"Ye Pipes, Play On" By Stephen Kinzer
Ye Pipes, Play On
Time seems to slow in the smoking salons of Turkey
ON ONE OF MY FIRST VISITS TO A NARGHILE SALON, WHERE Turks gather to smoke water pipes, I met a seventy-one-year-old pensioner named Ismet Ertep. He and the men who gather every afternoon at this salon beside the Bosporus, along with the few women who join them, are heirs to a centuries-old tradition. Their worlds revolve around the soft sound of bubbling water; the sensation of drawing filtered tobacco smoke through long curled tubes, and the love of contemplation and understated camaraderie.
"Smoking a narghile is nothing like smoking a cigarette," my new friend told me when I asked him to explain the attraction of this vice. "Cigarettes are for nervous people, competitive people, people on the run. When you smoke a narghile you have time to think. It teaches you patience and tolerance, and gives you an ap- preciation of good company. Narghile smokers have a much more balanced approach-to life than cigarette smokers."
My travels in Turkey confirm these observations. Every time I arrive in a new town, I seek out the narghile salon. It is the ideal place, even better than the barbershop, to discover what is hap- pening and what local people are thinking. The pace in these sa- lons is slow, and time is plentiful. Usually there is not much noise.
Conversation is only occasional, always soft and punctuated by long pauses. The sound of dominoes being played or backgammon tokens being moved is often all that competes with the pipes' gurgling. Some patrons work absently on crossword puzzles and others seem lost in reverie. No alcohol is served, only tea and sometimes coffee. Open windows keep the air fresh.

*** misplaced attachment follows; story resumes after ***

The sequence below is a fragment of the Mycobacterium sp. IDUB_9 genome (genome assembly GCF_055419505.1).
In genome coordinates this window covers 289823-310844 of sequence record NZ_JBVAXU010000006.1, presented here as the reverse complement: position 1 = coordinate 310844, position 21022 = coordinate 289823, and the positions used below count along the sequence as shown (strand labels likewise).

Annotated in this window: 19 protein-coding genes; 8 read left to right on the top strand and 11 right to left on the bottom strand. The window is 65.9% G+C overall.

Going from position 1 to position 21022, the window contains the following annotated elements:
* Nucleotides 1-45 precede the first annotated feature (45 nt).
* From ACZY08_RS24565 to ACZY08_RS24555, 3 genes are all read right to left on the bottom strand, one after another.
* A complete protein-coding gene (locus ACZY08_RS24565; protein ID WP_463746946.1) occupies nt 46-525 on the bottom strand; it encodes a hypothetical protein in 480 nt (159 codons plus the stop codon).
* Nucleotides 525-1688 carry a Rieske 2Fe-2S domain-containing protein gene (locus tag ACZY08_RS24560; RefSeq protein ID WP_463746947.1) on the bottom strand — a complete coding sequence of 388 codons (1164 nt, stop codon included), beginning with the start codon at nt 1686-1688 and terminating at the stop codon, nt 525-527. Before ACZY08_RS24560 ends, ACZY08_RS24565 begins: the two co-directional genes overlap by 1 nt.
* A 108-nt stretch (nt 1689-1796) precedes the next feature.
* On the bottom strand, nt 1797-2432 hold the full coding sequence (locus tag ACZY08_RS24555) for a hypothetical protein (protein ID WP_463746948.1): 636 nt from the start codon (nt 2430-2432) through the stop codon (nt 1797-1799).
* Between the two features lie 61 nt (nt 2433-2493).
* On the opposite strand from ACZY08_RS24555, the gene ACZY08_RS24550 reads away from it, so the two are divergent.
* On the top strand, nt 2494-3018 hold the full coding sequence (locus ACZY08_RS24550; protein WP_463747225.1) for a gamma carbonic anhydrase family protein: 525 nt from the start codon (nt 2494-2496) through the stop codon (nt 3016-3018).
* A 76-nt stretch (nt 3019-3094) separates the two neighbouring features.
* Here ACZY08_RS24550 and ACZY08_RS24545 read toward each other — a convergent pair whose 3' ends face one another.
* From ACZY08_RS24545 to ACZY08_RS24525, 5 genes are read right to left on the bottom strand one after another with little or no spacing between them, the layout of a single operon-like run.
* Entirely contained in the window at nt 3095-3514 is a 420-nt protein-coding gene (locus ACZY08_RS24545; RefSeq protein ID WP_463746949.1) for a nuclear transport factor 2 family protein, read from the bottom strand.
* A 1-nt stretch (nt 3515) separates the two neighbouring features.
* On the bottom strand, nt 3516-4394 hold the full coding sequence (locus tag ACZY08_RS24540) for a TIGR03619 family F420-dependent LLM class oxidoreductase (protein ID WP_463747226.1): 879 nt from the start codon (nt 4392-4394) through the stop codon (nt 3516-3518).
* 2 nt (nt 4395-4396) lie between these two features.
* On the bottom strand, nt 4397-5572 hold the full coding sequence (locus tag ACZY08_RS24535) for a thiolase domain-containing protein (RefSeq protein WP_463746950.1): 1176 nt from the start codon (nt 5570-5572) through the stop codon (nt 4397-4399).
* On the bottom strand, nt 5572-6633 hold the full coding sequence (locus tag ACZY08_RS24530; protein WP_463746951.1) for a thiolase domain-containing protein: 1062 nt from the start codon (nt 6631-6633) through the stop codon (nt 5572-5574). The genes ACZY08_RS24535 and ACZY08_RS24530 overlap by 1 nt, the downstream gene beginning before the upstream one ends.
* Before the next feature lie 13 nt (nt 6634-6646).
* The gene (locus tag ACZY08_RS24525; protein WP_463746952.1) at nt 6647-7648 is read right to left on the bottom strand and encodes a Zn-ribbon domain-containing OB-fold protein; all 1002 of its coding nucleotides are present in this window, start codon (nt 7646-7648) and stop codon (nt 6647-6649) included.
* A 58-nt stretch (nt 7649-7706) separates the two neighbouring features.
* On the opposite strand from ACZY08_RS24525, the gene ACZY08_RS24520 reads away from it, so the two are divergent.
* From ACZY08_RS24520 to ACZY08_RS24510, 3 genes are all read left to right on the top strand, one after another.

After a while I realized that I enjoy narghile salons not just be- cause they are good places to take the local pulse but because the sensation of smoking a water pipe is so seductive and satisfying. It starts when the elaborate hookah is placed before you, its bowl cleaned with a soft cloth and then filled with damp tobacco. Some patrons choose strong Turkish tobacco grown on plantations near the Syrian border, but I prefer aromatic apple or cherry blends im- ported from Egypt and Bahrain. After an attendant fills your pipe with the weed of your choice, he comes by carrying a copper tray piled with burning coals. He picks up a couple of them with a pair of metal pincers and sets them atop the tobacco plug. With a few puffs, you are under way.
It takes at least half an hour to smoke a pipeful of fruit tobacco, even longer for the more potent stuff. The smoke is noticeably cooler than cigarette smoke, and lightly intoxicating. Before long the water begins to turn brown; smokers say it is filtering out many of the harmful substances they would normally be inhaling.
Perhaps no habit is associated more closely with Turks than smoking tobacco. Herman Melville reported walking along Istanbul streets lined with caf&s where "Turks sit smoking like con- jurers." By the nineteenth century, when he visited, narghiles had become an important sign of trust, and withholding it could be taken as a serious insult. In 1841 a diplomatic crisis broke out with France when the French ambassador demanded a formal apology for not having been offered a chance to smoke with the sultan during a visit to the royal palace.
Today smoking is not only acceptable but almost mandatory in Turkey, especially for men. "A 'manly man' is one who is brave, loud, virile, does not hesitate to fight for what he believes in, does not show his emotions or cry, and knows no fear," the social historian Arm Bayraktaroglu wrote in a treatise on the Turkish psy- che. "He usually has a mustache, and drinks and smokes a lot."